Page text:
Can 3 twenty-somethings—with cigars in their mouths and wearing business suits stuffed with pillows—create social change by standing outside a bank holding a banner and passing out fliers in an upscale Florida neighborhood for one hour? Absolutely not.
But can these same 3 people, when placed in the context of simultaneous actions across the country, draw attention to themselves, contribute to public pressure on a major lender, and lead to a conversation between a big tobacco corporation and farm workers, whose working conditions the corporation has the power to determine? Can they help in one tiny way to support these farm workers in their struggle to improve their lives? Maybe.
And it was this maybe—this possibility—that led us to participate in the FLOC Day of Action on February 4. Cole and I brought along our friend Lisa. We drank coffee and suited up at Cole’s house, and then drove to the Chase bank on Edgewater Drive in the College Park neighborhood.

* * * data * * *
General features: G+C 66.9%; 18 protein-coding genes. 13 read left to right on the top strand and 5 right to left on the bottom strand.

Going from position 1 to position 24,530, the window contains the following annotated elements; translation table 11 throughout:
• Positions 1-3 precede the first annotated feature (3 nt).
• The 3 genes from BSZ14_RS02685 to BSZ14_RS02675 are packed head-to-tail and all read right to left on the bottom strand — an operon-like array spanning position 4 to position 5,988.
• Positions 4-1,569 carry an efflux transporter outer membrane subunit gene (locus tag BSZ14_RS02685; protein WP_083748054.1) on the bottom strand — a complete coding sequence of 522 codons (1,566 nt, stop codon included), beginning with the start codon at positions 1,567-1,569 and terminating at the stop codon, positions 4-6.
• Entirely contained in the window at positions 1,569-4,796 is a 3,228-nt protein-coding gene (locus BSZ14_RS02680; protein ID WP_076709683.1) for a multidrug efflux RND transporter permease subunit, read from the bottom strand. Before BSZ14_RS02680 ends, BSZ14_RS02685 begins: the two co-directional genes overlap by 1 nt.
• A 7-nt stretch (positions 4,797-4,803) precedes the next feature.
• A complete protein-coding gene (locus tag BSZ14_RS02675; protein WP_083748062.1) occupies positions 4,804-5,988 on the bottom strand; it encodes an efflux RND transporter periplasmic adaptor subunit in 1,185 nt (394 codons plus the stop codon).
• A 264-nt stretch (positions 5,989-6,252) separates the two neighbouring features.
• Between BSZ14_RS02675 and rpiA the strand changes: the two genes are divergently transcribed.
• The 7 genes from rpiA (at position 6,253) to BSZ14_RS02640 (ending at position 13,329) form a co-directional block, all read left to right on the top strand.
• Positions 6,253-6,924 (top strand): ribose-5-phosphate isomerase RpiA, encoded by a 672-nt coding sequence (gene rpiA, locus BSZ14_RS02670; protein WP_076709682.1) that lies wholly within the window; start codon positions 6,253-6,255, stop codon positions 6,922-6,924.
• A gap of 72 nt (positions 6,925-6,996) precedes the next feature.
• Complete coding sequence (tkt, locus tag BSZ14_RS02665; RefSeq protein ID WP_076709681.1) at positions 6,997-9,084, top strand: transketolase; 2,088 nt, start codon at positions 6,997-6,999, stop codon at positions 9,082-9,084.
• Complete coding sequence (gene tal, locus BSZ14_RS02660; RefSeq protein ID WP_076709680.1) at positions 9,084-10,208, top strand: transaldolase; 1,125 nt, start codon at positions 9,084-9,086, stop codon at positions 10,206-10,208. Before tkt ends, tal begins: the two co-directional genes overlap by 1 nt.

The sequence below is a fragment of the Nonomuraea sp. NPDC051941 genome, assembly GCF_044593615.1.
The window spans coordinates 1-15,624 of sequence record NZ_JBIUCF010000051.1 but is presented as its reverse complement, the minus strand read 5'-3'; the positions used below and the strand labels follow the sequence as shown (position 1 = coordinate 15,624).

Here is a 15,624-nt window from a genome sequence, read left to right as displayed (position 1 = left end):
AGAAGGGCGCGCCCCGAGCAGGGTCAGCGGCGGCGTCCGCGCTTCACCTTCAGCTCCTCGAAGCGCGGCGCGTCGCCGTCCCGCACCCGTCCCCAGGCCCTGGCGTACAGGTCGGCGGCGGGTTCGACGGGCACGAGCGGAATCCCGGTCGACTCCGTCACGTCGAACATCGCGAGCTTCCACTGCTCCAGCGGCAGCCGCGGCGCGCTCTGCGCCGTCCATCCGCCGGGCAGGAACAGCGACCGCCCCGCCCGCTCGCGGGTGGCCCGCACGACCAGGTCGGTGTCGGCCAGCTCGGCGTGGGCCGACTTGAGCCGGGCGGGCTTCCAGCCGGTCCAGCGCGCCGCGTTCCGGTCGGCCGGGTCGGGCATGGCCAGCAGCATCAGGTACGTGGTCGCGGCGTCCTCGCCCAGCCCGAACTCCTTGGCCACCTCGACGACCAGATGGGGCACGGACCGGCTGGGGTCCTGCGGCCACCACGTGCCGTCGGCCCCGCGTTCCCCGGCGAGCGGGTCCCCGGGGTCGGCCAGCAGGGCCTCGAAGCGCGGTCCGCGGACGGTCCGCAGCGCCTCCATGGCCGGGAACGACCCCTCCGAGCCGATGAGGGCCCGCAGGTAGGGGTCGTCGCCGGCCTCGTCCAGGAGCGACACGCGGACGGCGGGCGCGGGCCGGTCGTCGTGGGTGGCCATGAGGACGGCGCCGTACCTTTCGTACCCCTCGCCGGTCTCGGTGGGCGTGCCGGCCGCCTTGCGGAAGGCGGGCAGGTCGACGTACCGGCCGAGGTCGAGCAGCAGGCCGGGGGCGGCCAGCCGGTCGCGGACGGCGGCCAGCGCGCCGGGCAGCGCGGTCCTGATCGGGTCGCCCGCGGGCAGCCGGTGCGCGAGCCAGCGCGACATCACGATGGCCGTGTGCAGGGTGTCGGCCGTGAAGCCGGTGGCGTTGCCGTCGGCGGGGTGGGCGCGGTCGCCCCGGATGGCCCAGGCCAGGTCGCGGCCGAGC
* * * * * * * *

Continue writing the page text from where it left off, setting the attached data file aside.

We arrived around 11:30 am. We were happy to realize that Albert Park—a public park with a nice gazebo—borders the bank. This public property, along with passing pedestrians, bikers, curious local business owners, and traffic on Edgewater Drive, made it a great location for bannering. Chase customers pulling out of the drive-through had to pass us, and cars stopped at the red light gave us the opportunity to hand out fliers. Our fat banker costumes generated attention and support.
People drove by laughing, waving, honking, smiling, and giving us the thumbs up. Even those who didn’t want to make eye contact would often crack a smile.
We went into the bank around 12:30 pm to talk to a branch manager. She took a leaflet and said she would share it with her district manager, but refused to fax it to Chase HQ. She then told us we had to leave the bank and “go back to where [we] were standing before.” This was positive news, as it meant that the bank employees had noticed our presence but didn’t come to talk to us because we were legally (and peacefully) on public property.
In addition to having a great day creating awareness about farm workers and the unethical behaviors of Chase, we also learned a lesson: a true friend is somebody who will dress up like a fat man and stand outside a bank with you.
(Photos courtesy of Katie Gillett with thanks to Andy Fisher)